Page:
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Friday, April 1, 2011

Flowering Gum Needle Book

Following the success of my Kogin cushion, I have been working on another kit from my stash, flowerpower, from Inspirations 58. The design is by Judy Stephenson and was the winner of the 2008 Flower Power Competition. I liked it immediately, especially since it uses Ghiordes knots, which I had just mastered.

Judy Stephenson has designed it to be quilted and either framed or included in a quilt. I decided to use it as the cover of a large needlebook to hold packets of needles, along the lines of one I saw at the Embroiderers' Guild Summer School.

A couple of the stitches used in this project are new to me so it has been an interesting one. The size of this project is almost perfect - enough of each technique to provide practice, but not enough to get bored.

I used a gel pen to transfer the design to the linen. The first steps are straight stitch edging to the three gum blossoms and some beading for seeds.


The stems are then filled in stemstitch and the large gumleaves outlined in chain stitch, ready for the leaves to be filled in with detached blanket stitch. This forms a little pocket which is filled with wadding to give a raised effect. I had to restrain myself from really stuffing the leaves!

This is a stumpwork technique and I had not done it before. It reminded me of Prue Batten's books - the idea of a whole book being hidden behind the three-dimensional embroidery of a large project.

The gumnuts are made using a couronne, another technique that was new to me. The gumnuts are shaped around a knitting needle, building up a shape with rows of detached blanket stitch.
Ghiordes knots are then worked around the blossoms, on the inside of the straight stitch.

The centres are made separately and inserted. They are embroidered as a blanket stitch wheel on interfacing, using two strands of variegated pink mixed with a strand of brown, then attached to a small plastic ring covered in detached blanket stitch.

The Ghiordes loops are cut and brushed up.

I am pretty pleased with the result.

The instructions are for quilting and framing the piece - or suggested as a block in a quilt. I turned it into a book for needle packets, by quilting then lining.
It is my first attempt at machine quilting. I have never sewed before with the feed-dogs down. Once I got the hang of it, it was amazing fun - moving wherever you like across the fabric. It took a bit to get the stitch tension right. My first effort produced loops at the back.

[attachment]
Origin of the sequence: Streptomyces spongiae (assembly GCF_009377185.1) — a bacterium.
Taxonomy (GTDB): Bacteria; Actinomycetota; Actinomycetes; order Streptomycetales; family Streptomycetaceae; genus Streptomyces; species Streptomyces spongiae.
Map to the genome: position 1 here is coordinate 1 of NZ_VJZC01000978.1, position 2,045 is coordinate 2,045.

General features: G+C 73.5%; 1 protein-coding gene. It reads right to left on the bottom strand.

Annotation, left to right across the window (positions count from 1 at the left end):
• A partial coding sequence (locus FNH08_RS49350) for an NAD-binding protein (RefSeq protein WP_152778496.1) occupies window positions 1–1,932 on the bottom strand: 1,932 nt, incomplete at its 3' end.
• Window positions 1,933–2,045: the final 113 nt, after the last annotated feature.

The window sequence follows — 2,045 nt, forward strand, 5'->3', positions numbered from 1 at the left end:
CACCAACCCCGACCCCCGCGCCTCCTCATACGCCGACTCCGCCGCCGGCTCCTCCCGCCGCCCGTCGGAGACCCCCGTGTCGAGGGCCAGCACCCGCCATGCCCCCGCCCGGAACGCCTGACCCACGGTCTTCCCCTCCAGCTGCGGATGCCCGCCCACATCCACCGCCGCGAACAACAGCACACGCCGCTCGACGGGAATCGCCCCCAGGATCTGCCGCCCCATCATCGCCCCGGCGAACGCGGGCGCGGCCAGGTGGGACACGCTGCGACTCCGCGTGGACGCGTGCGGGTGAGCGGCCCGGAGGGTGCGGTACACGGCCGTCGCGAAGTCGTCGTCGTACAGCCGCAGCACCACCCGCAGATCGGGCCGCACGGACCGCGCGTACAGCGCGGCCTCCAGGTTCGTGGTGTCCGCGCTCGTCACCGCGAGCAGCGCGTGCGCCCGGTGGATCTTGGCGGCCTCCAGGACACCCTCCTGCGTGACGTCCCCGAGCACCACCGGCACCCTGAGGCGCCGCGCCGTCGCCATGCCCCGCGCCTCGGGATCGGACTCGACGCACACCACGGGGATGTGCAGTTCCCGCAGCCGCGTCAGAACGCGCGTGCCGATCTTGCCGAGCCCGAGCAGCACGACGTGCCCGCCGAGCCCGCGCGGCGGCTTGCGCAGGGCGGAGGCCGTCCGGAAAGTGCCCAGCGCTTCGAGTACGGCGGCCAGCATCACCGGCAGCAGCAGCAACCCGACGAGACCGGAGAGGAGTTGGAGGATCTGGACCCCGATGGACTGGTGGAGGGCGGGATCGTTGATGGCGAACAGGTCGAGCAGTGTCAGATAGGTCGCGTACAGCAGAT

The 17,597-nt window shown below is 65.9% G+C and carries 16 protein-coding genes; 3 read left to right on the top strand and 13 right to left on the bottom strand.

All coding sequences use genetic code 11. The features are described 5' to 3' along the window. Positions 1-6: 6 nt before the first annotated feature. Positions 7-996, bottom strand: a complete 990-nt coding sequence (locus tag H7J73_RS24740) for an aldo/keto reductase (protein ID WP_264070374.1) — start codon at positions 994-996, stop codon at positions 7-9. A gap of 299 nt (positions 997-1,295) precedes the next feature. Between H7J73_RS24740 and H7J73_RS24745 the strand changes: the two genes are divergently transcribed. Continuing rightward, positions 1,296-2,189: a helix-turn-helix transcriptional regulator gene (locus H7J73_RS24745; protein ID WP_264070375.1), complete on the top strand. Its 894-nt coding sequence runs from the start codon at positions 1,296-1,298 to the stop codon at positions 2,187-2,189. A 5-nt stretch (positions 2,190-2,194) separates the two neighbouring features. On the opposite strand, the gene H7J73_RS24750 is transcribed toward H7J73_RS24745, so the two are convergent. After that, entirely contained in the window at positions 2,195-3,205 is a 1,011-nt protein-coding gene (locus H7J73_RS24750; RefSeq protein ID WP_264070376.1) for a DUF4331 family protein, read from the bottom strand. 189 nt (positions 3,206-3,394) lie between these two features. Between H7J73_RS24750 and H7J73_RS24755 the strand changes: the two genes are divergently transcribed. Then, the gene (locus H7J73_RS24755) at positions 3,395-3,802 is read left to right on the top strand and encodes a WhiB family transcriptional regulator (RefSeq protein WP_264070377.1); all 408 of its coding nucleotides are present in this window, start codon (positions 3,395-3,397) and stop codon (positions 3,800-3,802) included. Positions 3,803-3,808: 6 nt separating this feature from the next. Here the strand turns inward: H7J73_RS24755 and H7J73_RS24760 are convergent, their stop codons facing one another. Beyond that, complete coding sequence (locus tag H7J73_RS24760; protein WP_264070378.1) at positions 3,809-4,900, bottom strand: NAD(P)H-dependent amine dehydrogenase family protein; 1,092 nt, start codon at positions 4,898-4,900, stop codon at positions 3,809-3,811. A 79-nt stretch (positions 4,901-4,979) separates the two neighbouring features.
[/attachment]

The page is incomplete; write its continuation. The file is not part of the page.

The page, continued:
Eventually I got it. I used the designer's suggestion and made rough leaf shapes.  

 As lining, I had intended to use some cotton with Australian wildflowers, but decided the colours were too strong. I settled, instead, for the piece of handprinted fabric I had bought last year from Ink & Spindle at the Adelaide Bowerbird Bazaar (
The shapes were slightly reminiscent of the gum blossom and the colours were complimentary.

The width of the fat quarter I had was perfect, and the length gave me enough to cut and edge strips to form the pockets I wanted.

I stitched the strips down, then across to form pockets. I then put the right sides for the cover and the lining together and stitched around three sides, turned it inside out and hand-stitched the remaining side.                                                                                                                                                                                      

I now have convenient storage for packets of needles and a place where I will see my gum blossom embroidery without exposing it to too much wear and tear.                




Anonymous said...

You have done a wonderful job. I love it

jillyb said...

Absolutely stunning Jillian! The fabric you used features the leaf of the ginko tree which is an emblem associated with Tokyo and is widely planted in its street scapes. I used this fabric to make a fabric basket shown on the Ink and Spindle website. It was a present for my sister who lives in Tokyo. I also made one for my mother using the blue wren fabric by Ink and Spindle. I was very pleased with how they both turned out.

Jillian said...

I'd forgotten that the ginko tree was used in Japan.It is a lovely print.
The Bowerbird Bazaar at which I bought the Ink & Spindle fabric will be back in Adelaide the weekend after Easter. I'm holding off buying some more of their fabric online until I see what they have at Bowerbird.